Friday, 22 July 2011

The Great Outdoors with Mick Conway

We are fortunate to be involved in a Woodland Schools Project which has been ongoing in our school for almost 6 years now.  Mick was the instigator of the project when he first contacted me in his role as educator at Roe Valley Country Park in Limavady.

This is Mick, an experienced teacher and outdoor educator who visits many schools in the area to inspire children and educate them about the Great Outdoors. He visits our nursery school each year in the Autumn when he brings a variety of animals along - including a squirrrel, fox, badger, hare, hedgehog and otter. Mick explains clearly and simply about the animals, where they live, how they survive and what they eat. Most of the children listen attentively as he talks and respond accurately to his questions.   Then he introduces role play where some of the children dramatise specific animals - a mouse being pursued by an owl and later a hedgehog curling up in a ball. 
Mick chooses a child to be a little mouse
We then follow up by bringing each of our four classes on visits to the special area at Roe Valley country park which has been set aside for the project.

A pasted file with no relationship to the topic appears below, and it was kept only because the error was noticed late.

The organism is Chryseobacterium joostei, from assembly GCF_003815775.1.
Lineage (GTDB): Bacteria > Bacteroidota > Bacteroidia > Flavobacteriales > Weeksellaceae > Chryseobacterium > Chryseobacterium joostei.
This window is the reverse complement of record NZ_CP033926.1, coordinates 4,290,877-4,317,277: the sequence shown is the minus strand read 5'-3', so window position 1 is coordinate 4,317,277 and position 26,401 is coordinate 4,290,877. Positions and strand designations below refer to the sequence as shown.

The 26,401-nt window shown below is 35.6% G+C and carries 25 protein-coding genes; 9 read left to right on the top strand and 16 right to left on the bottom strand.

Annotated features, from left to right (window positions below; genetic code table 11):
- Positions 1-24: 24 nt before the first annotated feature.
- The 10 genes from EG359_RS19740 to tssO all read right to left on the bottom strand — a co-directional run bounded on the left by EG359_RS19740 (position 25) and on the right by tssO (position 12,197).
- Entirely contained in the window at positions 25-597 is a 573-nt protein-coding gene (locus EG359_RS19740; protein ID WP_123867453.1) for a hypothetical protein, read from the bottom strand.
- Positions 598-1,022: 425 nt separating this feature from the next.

Our aim is to 

Give ownership of the woods to the children and the wider community

Provide the children with an area in which they can explore, play and learn in a positive, fun way.

Give children opportunities to make choices, take risks and develop life-long skills

Provide a place for developing an understanding and appreciation of their environment and fostering in them the desire to care for it.

Our parent volunteers are invaluable as without their help the visits would be impossible.  We try to visit the park twice each term although sometimes this is impossible due to frosty, icy roads that are not gritted.   As with all activities in the nursery school, risk assessment and the safety of the children are paramount!

The main focus of the visits is to promote the children's wellbeing, develop their ability to take risks, their sense of adventure and their awareness of the countryside around us. Not only do we observe their response to the journey etc but we encourage the quieter and more reluctant children to participate in activities like searching for minibeasts, climbing trees, playing in mud, picking leaves etc.

Each year the classes return to the forest for a Teddybear's picnic which is a really excellent way to bring the school year to a close.  Our parents have the opportunity to come along and learn with their children about the woods, the animals and see exactly how the children have gained an understanding and knowledge about the cycle of life in the woods.

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